The Fox Valley’s 13 hospitals have 12 ICU beds (11.5%) among them and 133 medical beds total (15.6%) open for the eight counties they serve.

The Northeast region’s 10 hospitals had 32 ICU beds (15.5%) and 222 of all medical beds (23.2%) for patients in seven counties.

These beds are for all patients, not just COVID-19. We use the term “open” instead of “available” because whether a bed can be filled depends on hospitals having the staff for a patient in that bed, including doctors, nurses and food services.

There were no hospital overflow patients or patients receiving outpatient Bamlanivimab infusion therapy Tuesday at the alternative care facility at State Fair Park.

SINCE FEBRUARY 5, 2020

The coronavirus was first diagnosed in Wisconsin in a patient in Madison one year ago this Friday. That patient was treated for symptoms and sent home to recover. Since then:

  • 3,057,017 people were tested for the coronavirus (this is 52.5% of the state’s population)
  • 2,512,757 tested negative
  • 544,260 tested positive
  • 5,937 people died from COVID-19
  • 520,325 people (95.6%) recovered
  • 17,809 cases (3.3%) are still active

TUESDAY’S COUNTY NUMBERS (Counties with new cases or deaths are indicated in bold) *

Wisconsin

  • Adams – 1,511 cases (+1) (11 deaths)
  • Ashland – 1,148 cases (16 deaths)
  • Barron – 5,135 cases (+1) (71 deaths)
  • Bayfield – 1,038 cases (+2) (18 deaths)
  • Brown – 29,435 cases (+107) (197 deaths)
  • Buffalo – 1,275 cases (+5) (7 deaths)
  • Burnett – 1,110 cases (+3) (23 deaths)
  • Calumet – 5,264 cases (+5) (39 deaths)
  • Chippewa – 6,833 cases (80 deaths)
  • Clark – 3,105 cases (+2) (56 deaths)
  • Columbia – 4,851 cases (+4) (44 deaths)
  • Crawford – 1,641 cases (+2) (16 deaths)
  • Dane – 38,085 cases (+65) (251 deaths)
  • Dodge – 11,174 cases (+10) (147 deaths)
  • Door – 2,354 cases (18 deaths)
  • Douglas – 3,596 cases (+33) (18 deaths)
  • Dunn – 4,074 cases (+7) (26 deaths)
  • Eau Claire – 10,597 cases (+14) (98 deaths)
  • Florence – 426 cases (12 deaths)
  • Fond du Lac – 11,587 cases (+43) (84 deaths)
  • Forest – 914 cases (+3) (22 deaths)
  • Grant – 4,519 cases (+7) (79 deaths)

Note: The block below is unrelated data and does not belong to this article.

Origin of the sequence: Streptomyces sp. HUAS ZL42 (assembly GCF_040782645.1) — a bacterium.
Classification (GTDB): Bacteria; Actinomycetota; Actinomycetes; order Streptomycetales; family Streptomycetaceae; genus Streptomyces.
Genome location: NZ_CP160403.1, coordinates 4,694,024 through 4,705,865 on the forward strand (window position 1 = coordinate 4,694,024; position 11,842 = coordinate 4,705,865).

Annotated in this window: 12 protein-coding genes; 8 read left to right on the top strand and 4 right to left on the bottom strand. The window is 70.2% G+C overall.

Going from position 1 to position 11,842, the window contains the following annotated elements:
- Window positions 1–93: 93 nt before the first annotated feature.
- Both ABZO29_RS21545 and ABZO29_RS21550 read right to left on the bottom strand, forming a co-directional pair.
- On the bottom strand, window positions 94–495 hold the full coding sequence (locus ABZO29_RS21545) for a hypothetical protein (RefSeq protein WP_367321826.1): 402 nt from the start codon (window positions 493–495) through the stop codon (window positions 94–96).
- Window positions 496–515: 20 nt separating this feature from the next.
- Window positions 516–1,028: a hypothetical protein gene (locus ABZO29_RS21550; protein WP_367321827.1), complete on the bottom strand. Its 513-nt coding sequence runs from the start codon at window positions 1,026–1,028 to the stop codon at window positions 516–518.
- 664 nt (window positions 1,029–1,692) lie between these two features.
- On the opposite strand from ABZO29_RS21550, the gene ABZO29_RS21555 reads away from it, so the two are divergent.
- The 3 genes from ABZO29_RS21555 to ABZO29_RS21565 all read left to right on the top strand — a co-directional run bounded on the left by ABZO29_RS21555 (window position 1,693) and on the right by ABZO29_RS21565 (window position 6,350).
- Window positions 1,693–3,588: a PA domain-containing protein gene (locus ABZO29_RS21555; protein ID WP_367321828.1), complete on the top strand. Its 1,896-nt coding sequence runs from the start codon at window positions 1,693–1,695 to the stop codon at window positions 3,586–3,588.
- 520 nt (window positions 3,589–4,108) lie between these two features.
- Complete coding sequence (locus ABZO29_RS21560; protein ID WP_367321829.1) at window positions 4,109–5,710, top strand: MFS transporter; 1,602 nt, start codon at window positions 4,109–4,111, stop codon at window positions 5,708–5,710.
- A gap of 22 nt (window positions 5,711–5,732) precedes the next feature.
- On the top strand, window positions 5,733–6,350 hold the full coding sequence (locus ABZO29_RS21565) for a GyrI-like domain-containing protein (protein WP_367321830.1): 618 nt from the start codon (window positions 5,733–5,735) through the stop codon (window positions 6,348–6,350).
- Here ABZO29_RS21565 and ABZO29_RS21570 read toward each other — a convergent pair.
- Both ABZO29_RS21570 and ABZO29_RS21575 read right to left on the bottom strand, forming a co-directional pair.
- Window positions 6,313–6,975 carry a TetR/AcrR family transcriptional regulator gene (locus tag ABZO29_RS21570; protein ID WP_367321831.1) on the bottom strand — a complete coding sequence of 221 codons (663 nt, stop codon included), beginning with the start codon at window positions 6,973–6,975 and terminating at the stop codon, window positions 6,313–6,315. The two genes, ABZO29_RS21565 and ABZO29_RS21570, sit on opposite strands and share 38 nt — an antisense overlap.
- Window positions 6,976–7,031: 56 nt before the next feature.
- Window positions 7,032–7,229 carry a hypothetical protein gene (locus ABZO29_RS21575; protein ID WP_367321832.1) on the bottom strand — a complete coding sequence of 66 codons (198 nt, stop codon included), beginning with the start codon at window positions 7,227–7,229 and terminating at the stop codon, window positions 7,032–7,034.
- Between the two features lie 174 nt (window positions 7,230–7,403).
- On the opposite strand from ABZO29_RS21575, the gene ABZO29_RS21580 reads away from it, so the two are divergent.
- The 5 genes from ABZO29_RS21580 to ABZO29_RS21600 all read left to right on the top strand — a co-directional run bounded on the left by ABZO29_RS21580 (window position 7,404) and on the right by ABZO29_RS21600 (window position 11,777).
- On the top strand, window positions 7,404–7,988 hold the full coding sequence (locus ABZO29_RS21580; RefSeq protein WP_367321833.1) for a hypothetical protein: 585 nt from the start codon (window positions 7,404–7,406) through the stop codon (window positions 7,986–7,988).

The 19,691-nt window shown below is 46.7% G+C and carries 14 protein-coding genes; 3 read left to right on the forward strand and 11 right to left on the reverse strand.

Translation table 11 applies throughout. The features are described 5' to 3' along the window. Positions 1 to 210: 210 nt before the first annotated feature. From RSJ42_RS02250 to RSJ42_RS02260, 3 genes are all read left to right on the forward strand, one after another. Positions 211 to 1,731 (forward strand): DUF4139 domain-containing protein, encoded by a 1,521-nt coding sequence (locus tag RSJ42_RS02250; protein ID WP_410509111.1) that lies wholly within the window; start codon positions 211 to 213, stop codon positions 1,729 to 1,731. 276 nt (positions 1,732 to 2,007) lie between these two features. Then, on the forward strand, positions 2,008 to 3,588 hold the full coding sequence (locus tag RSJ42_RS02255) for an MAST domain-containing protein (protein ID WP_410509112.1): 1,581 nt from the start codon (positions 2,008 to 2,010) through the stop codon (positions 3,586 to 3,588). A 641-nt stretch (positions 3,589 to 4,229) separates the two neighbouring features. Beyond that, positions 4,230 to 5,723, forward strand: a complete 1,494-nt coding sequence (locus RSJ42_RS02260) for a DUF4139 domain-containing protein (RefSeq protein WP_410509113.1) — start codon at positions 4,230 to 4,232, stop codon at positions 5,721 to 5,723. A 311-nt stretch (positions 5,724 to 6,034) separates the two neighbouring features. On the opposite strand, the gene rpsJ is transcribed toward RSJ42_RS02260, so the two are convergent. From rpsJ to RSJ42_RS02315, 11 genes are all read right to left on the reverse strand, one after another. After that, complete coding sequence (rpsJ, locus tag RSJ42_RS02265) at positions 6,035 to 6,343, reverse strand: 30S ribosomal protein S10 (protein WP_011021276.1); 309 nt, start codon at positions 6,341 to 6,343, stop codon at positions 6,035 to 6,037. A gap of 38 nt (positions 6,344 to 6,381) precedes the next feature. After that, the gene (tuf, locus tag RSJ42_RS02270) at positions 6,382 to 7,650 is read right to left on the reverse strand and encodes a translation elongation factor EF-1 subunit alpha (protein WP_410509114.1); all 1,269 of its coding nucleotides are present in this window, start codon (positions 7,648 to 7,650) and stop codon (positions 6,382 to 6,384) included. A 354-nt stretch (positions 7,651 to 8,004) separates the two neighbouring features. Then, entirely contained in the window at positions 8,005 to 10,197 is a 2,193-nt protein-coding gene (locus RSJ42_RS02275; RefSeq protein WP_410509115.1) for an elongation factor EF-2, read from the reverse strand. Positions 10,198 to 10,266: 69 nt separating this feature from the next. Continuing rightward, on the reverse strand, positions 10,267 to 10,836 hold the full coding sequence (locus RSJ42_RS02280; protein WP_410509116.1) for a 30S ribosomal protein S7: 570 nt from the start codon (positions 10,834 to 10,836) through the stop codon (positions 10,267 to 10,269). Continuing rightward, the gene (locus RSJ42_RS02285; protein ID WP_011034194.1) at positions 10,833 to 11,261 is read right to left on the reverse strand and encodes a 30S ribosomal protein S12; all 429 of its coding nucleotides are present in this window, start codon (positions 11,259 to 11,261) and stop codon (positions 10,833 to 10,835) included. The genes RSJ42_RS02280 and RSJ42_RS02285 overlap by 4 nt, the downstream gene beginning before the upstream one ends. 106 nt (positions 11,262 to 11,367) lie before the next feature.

• Green – 2,744 cases (+7) (13 deaths)
  • Green Lake – 1,492 cases (+1) (17 deaths) (+2)
  • Iowa – 1,800 cases (+1) (9 deaths)
  • Iron – 476 cases (19 deaths)
  • Jackson – 2,550 cases (+2) (22 deaths)
  • Jefferson – 7,607 cases (+20) (71 deaths)
  • Juneau – 2,889 cases (+3) (17 deaths)
  • Kenosha – 14,308 cases (+53) (275 deaths) (+4)
  • Kewaunee – 2,358 cases (+6) (26 deaths)
  • La Crosse – 11,774 cases (+21) (74 deaths) (+1)
  • Lafayette – 1,377 cases (7 deaths)
  • Langlade – 1,892 cases (+1) (31 deaths)
  • Lincoln – 2,811 cases (+4) (55 deaths)
  • Manitowoc – 6,960 cases (+9) (60 deaths)
  • Marathon – 13,336 cases (+23) (169 deaths)
  • Marinette – 3,912 cases (+8) (61 deaths) (+1)
  • Marquette – 1,276 cases (+6) (21 deaths)
  • Menominee – 786 cases (+3) (11 deaths)
  • Milwaukee – 95,255 (+177) (1,151 deaths) (+15)
  • Monroe – 4,098 cases (+4) (30 deaths)
  • Oconto – 4,165 cases (+5) (47 deaths)
  • Oneida – 3,215 cases (+8) (57 deaths)
  • Outagamie – 18,479 cases (+39) (183 deaths) (+2)
  • Ozaukee – 7,359 cases (+10) (72 deaths)
  • Pepin – 782 cases (+5) (7 deaths)
  • Pierce – 3,338 cases (+12) (33 deaths)
  • Polk – 3,612 cases (+7) (42 deaths)
  • Portage – 6,194 cases (+29) (60 deaths) (+1)
  • Price – 1,105 cases (7 deaths)
  • Racine – 19,867 cases (+32) (300 deaths) (+1)
  • Richland – 1,232 cases (+2) (13 deaths)
  • Rock – 13,822 cases (+29) (145 deaths) (+1)
  • Rusk – 1,228 cases (15 deaths)
  • Sauk – 5,095 cases (+6) (36 deaths)
  • Sawyer – 1,420 cases (+3) (17 deaths)
  • Shawano – 4,510 cases (+3) (69 deaths)
  • Sheboygan – 12,474 cases (+11) (122 deaths) (+8)
  • St. Croix – 6,151 cases (+11) (41 deaths)
  • Taylor – 1,757 cases (20 deaths) (cases revised -1 by state)
  • Trempealeau – 3,280 cases (+1) (36 deaths)
  • Vernon – 1,744 cases (+6) (34 deaths)
  • Vilas – 1,967 cases (+4) (32 deaths)